The White-rumped Shama (Copsychus malabaricus) is a songbird that is native to South Asia and South-east Asia. It has a rich and highly melodious voice which unfortunately made it one of the most popular cagebirds in its native territory. Due to this fact, it has been poached to near local extinction in the mainland of Singapore. However it is still found in good numbers in the offshore island of Pulau Ubin and Pulau Tekong.
The male and the female bird differ in appearance, with the male being more striking with its very long tail, glossy blue-black on the head, breast and upperparts. The underparts is deep rufous-orange. In comparison, the female has a dark grey (not glossy) parts at the same location and the underparts a duller rufous colour.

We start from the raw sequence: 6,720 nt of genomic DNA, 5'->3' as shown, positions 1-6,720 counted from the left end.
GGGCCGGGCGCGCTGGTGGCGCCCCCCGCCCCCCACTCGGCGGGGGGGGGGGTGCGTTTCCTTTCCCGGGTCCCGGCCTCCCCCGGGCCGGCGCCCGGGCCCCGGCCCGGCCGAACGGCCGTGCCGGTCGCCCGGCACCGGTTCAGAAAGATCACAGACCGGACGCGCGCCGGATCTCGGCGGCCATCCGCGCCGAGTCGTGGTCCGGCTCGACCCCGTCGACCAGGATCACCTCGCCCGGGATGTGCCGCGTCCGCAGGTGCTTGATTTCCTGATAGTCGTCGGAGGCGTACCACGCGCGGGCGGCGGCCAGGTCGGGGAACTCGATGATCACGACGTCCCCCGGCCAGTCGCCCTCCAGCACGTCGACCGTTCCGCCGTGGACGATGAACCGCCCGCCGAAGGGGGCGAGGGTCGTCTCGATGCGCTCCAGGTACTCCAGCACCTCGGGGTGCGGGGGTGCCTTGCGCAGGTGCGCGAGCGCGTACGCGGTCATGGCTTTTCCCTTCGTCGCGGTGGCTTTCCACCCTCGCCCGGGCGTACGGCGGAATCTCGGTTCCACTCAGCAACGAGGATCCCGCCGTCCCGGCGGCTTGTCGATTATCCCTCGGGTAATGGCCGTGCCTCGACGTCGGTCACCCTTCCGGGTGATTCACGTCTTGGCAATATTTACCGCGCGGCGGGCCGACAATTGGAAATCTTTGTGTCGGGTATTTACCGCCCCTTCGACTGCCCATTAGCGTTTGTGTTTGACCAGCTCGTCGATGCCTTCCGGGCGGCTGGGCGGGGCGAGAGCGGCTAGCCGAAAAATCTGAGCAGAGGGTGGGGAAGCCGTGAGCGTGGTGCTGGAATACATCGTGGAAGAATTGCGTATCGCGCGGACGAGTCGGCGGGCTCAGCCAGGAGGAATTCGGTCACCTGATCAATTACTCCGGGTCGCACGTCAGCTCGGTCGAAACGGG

Because they have a very melodious voice, locating them by the song they make is much easier than sighting them, as they tend to be rather shy and skulking in behaviour. If they are not singing, they oftentimes call with a harsh ‘tschak’ while foraging or alarmed that is also indicative of their presence.
The best place to find them in Singapore is currently Pulau Ubin where a morning walk from the jetty to Chek Jawa will invariable reveal 3-4 of them if one knows what to look out for. In the mainland, it is much harder to find them. They are still present and breeding, and have been found in various locality like Central Catchment Nature Reserve and Bukit Timah Nature Reserve. Due to the ongoing poaching activities, exact locality cannot be provided.